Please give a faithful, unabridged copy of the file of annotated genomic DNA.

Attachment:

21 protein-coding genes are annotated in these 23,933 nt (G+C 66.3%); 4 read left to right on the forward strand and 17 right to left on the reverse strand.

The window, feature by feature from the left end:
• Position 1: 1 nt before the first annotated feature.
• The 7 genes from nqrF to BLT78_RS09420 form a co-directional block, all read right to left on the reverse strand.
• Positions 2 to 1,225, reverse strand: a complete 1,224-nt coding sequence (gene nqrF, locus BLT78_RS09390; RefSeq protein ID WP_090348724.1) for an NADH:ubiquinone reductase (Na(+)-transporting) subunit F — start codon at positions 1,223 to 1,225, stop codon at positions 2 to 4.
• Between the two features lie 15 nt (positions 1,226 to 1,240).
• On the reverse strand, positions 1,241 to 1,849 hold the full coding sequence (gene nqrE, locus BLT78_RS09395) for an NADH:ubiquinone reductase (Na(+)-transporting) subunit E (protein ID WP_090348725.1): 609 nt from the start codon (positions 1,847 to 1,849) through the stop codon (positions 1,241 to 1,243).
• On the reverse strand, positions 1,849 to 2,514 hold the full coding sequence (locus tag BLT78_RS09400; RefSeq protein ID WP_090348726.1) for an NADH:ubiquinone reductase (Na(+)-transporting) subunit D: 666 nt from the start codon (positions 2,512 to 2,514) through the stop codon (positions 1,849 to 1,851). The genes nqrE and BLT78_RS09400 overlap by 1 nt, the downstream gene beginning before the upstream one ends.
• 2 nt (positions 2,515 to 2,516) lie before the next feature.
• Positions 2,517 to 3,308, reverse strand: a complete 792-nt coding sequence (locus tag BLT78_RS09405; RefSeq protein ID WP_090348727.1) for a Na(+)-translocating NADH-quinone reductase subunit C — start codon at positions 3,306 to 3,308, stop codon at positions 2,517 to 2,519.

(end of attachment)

21 protein-coding genes are annotated in these 23,933 nt (G+C 66.3%); 4 read left to right on the forward strand and 17 right to left on the reverse strand.

The window, feature by feature from the left end:
• Position 1: 1 nt before the first annotated feature.
• The 7 genes from nqrF to BLT78_RS09420 form a co-directional block, all read right to left on the reverse strand.
• Positions 2 to 1,225, reverse strand: a complete 1,224-nt coding sequence (gene nqrF, locus BLT78_RS09390; RefSeq protein ID WP_090348724.1) for an NADH:ubiquinone reductase (Na(+)-transporting) subunit F — start codon at positions 1,223 to 1,225, stop codon at positions 2 to 4.
• Between the two features lie 15 nt (positions 1,226 to 1,240).
• On the reverse strand, positions 1,241 to 1,849 hold the full coding sequence (gene nqrE, locus BLT78_RS09395) for an NADH:ubiquinone reductase (Na(+)-transporting) subunit E (protein ID WP_090348725.1): 609 nt from the start codon (positions 1,847 to 1,849) through the stop codon (positions 1,241 to 1,243).
• On the reverse strand, positions 1,849 to 2,514 hold the full coding sequence (locus tag BLT78_RS09400; RefSeq protein ID WP_090348726.1) for an NADH:ubiquinone reductase (Na(+)-transporting) subunit D: 666 nt from the start codon (positions 2,512 to 2,514) through the stop codon (positions 1,849 to 1,851). The genes nqrE and BLT78_RS09400 overlap by 1 nt, the downstream gene beginning before the upstream one ends.
• 2 nt (positions 2,515 to 2,516) lie before the next feature.
• Positions 2,517 to 3,308, reverse strand: a complete 792-nt coding sequence (locus tag BLT78_RS09405; RefSeq protein ID WP_090348727.1) for a Na(+)-translocating NADH-quinone reductase subunit C — start codon at positions 3,306 to 3,308, stop codon at positions 2,517 to 2,519.